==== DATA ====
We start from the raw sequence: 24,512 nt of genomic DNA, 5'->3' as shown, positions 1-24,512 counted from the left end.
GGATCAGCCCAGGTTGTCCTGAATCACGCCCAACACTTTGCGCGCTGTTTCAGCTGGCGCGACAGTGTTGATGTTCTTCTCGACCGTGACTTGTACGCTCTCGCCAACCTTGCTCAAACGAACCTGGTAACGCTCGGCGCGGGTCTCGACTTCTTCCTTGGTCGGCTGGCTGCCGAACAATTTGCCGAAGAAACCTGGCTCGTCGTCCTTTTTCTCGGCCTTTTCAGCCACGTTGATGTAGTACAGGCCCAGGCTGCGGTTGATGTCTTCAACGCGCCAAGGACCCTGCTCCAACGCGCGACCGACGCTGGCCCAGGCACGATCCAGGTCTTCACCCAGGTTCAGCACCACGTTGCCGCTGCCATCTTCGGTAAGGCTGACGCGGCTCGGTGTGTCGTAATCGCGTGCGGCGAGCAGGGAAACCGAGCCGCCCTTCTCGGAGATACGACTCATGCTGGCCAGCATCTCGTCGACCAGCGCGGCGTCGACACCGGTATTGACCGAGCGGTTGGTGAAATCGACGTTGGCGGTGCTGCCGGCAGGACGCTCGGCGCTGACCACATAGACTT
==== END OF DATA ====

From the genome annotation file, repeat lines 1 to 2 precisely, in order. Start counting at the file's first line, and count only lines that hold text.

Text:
We start from the raw sequence: 24,512 nt of genomic DNA, 5'->3' as shown, positions 1-24,512 counted from the left end.
GGATCAGCCCAGGTTGTCCTGAATCACGCCCAACACTTTGCGCGCTGTTTCAGCTGGCGCGACAGTGTTGATGTTCTTCTCGACCGTGACTTGTACGCTCTCGCCAACCTTGCTCAAACGAACCTGGTAACGCTCGGCGCGGGTCTCGACTTCTTCCTTGGTCGGCTGGCTGCCGAACAATTTGCCGAAGAAACCTGGCTCGTCGTCCTTTTTCTCGGCCTTTTCAGCCACGTTGATGTAGTACAGGCCCAGGCTGCGGTTGATGTCTTCAACGCGCCAAGGACCCTGCTCCAACGCGCGACCGACGCTGGCCCAGGCACGATCCAGGTCTTCACCCAGGTTCAGCACCACGTTGCCGCTGCCATCTTCGGTAAGGCTGACGCGGCTCGGTGTGTCGTAATCGCGTGCGGCGAGCAGGGAAACCGAGCCGCCCTTCTCGGAGATACGACTCATGCTGGCCAGCATCTCGTCGACCAGCGCGGCGTCGACACCGGTATTGACCGAGCGGTTGGTGAAATCGACGTTGGCGGTGCTGCCGGCAGGACGCTCGGCGCTGACCACATAGACTT